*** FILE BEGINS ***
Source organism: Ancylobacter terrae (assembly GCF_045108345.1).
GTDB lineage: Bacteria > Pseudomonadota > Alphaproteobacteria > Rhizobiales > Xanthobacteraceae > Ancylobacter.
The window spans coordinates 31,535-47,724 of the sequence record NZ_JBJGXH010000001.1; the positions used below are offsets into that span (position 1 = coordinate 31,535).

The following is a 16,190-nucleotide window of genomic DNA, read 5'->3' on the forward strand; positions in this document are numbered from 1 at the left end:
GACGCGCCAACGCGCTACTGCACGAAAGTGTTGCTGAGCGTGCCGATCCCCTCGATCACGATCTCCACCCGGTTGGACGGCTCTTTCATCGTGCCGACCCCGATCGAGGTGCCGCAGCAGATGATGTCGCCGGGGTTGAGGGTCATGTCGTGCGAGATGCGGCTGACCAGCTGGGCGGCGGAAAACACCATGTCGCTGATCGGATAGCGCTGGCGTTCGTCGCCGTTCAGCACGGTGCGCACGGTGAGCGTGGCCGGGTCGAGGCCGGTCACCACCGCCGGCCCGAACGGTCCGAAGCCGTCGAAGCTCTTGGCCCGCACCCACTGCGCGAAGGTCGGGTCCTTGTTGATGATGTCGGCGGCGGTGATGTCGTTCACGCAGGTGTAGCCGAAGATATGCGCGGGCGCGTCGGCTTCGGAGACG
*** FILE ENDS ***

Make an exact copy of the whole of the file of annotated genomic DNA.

Source organism: Ancylobacter terrae (assembly GCF_045108345.1).
GTDB lineage: Bacteria > Pseudomonadota > Alphaproteobacteria > Rhizobiales > Xanthobacteraceae > Ancylobacter.
The window spans coordinates 31,535-47,724 of the sequence record NZ_JBJGXH010000001.1; the positions used below are offsets into that span (position 1 = coordinate 31,535).

The following is a 16,190-nucleotide window of genomic DNA, read 5'->3' on the forward strand; positions in this document are numbered from 1 at the left end:
GACGCGCCAACGCGCTACTGCACGAAAGTGTTGCTGAGCGTGCCGATCCCCTCGATCACGATCTCCACCCGGTTGGACGGCTCTTTCATCGTGCCGACCCCGATCGAGGTGCCGCAGCAGATGATGTCGCCGGGGTTGAGGGTCATGTCGTGCGAGATGCGGCTGACCAGCTGGGCGGCGGAAAACACCATGTCGCTGATCGGATAGCGCTGGCGTTCGTCGCCGTTCAGCACGGTGCGCACGGTGAGCGTGGCCGGGTCGAGGCCGGTCACCACCGCCGGCCCGAACGGTCCGAAGCCGTCGAAGCTCTTGGCCCGCACCCACTGCGCGAAGGTCGGGTCCTTGTTGATGATGTCGGCGGCGGTGATGTCGTTCACGCAGGTGTAGCCGAAGATATGCGCGGGCGCGTCGGCTTCGGAGACG